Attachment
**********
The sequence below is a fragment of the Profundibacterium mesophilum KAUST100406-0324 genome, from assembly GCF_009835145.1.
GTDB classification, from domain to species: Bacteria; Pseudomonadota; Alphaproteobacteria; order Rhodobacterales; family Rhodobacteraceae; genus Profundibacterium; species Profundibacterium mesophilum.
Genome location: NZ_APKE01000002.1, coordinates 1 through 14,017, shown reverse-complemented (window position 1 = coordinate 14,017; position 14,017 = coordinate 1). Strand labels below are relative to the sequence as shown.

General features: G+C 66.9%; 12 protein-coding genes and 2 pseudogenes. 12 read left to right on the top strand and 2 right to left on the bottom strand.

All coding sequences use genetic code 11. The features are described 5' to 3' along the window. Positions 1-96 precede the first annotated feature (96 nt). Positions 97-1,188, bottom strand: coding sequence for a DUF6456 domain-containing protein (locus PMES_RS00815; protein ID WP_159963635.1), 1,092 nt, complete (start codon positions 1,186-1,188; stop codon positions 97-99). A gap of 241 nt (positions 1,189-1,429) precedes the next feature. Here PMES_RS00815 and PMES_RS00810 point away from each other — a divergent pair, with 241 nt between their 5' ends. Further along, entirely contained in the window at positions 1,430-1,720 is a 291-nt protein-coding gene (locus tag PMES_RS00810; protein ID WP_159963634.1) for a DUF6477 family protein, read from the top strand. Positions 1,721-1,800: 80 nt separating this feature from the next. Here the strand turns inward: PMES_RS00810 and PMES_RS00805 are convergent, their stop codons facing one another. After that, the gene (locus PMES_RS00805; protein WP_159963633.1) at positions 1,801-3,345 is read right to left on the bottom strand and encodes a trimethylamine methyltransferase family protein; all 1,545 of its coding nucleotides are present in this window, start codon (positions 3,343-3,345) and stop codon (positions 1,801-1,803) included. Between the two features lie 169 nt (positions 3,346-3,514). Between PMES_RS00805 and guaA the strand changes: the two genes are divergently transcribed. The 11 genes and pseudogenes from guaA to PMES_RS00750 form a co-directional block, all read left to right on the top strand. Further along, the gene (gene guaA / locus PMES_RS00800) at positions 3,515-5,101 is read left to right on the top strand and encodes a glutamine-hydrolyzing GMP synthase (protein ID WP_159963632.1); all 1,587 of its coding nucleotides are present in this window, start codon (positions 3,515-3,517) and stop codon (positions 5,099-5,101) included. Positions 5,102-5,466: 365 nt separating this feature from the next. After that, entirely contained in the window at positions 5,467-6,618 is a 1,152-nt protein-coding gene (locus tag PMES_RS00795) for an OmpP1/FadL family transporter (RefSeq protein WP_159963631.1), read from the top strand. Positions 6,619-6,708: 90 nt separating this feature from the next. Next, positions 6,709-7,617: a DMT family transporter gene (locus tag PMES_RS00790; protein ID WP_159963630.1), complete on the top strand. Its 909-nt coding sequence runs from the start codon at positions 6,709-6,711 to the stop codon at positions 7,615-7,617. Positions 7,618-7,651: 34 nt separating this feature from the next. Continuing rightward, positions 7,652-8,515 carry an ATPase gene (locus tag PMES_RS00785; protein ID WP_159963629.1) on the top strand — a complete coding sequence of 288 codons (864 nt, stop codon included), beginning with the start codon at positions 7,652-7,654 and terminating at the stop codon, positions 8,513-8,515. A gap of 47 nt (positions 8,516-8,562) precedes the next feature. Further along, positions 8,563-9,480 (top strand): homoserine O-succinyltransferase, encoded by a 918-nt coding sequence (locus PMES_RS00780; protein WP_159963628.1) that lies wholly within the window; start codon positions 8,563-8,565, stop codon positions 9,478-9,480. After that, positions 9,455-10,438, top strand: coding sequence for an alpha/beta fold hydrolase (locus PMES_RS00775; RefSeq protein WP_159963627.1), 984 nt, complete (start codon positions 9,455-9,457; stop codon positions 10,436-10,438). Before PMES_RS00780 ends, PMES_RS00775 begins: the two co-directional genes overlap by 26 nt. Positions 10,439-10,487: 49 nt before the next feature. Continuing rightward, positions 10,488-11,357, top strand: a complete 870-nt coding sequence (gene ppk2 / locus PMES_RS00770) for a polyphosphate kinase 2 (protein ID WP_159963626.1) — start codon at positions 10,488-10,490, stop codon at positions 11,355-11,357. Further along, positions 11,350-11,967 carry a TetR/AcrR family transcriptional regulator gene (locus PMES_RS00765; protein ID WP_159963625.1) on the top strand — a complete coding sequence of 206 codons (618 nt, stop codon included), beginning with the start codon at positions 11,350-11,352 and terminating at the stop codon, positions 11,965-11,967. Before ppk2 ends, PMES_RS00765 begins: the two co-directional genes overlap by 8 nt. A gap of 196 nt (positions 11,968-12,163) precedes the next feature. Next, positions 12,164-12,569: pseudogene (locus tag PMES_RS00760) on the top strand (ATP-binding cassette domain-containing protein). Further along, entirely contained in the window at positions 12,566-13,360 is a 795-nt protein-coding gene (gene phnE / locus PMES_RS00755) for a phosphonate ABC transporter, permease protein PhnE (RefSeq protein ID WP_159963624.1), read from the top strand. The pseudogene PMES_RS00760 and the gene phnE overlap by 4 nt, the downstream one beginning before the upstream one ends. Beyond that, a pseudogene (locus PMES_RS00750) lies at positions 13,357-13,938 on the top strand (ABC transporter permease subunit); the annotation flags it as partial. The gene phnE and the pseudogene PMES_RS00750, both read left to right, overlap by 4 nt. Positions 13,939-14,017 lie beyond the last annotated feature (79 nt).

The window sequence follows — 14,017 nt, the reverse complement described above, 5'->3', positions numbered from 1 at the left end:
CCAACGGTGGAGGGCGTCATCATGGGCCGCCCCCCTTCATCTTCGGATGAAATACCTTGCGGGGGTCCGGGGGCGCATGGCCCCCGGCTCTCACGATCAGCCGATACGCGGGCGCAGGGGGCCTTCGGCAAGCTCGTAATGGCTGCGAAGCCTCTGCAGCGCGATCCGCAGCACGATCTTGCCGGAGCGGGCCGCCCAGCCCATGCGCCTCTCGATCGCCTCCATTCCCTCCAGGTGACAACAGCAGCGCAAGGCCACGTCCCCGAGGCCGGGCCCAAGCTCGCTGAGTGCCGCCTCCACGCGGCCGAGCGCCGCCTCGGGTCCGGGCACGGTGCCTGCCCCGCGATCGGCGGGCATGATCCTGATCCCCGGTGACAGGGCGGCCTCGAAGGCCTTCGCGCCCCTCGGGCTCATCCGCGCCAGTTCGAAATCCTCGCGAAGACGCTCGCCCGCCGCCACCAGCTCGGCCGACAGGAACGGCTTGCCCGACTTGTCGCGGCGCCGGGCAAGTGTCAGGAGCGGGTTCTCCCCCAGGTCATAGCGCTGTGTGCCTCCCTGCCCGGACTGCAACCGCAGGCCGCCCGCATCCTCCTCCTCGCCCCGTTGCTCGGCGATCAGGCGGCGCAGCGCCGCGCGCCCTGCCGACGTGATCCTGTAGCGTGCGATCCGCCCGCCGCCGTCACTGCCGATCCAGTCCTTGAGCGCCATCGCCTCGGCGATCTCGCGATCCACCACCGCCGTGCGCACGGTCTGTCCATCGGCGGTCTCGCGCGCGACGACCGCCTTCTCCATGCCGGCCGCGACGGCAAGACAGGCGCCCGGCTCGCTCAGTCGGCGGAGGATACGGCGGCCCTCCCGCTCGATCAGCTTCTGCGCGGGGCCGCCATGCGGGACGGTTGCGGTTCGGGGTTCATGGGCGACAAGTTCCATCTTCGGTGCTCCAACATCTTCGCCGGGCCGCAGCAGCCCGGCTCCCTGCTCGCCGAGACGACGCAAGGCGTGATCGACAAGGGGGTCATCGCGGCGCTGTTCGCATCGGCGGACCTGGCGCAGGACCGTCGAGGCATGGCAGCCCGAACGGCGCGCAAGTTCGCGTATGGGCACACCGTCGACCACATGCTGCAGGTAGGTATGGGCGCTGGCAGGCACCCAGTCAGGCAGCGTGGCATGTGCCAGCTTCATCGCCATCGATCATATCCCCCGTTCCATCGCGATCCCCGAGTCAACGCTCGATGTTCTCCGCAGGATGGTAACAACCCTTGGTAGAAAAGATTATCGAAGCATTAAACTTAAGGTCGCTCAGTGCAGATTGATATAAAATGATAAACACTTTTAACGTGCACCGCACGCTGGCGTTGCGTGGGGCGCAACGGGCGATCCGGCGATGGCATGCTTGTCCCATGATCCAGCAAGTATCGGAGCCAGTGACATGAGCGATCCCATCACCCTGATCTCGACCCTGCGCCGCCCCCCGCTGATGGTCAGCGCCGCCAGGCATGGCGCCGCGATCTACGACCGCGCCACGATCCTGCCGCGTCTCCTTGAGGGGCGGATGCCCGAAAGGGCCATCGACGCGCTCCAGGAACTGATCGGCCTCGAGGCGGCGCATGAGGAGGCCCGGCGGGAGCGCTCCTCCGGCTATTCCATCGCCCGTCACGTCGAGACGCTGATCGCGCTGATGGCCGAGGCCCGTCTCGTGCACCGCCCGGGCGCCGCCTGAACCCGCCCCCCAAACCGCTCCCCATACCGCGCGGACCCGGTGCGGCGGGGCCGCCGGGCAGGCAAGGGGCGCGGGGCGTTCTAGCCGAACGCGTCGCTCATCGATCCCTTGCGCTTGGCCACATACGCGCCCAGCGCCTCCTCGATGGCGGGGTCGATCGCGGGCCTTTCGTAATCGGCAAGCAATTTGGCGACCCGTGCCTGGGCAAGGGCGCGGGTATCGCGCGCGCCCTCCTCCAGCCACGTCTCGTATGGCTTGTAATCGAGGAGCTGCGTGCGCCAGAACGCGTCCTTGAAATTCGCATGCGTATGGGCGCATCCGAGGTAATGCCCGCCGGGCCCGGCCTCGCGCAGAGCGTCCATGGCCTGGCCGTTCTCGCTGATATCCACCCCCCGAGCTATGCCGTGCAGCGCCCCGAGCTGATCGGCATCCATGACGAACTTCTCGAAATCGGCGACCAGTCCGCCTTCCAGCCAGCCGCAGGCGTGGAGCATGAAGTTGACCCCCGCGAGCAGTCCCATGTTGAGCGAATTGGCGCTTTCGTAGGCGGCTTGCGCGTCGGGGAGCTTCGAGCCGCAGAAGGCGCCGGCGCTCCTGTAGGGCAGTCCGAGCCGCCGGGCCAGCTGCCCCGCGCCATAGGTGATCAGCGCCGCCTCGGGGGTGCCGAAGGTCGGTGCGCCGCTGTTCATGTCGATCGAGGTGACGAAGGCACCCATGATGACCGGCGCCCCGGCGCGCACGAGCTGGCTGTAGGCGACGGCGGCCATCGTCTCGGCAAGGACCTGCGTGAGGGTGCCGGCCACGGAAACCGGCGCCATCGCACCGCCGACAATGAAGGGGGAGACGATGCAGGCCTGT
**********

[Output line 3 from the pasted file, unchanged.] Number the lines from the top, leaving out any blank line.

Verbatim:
Genome location: NZ_APKE01000002.1, coordinates 1 through 14,017, shown reverse-complemented (window position 1 = coordinate 14,017; position 14,017 = coordinate 1). Strand labels below are relative to the sequence as shown.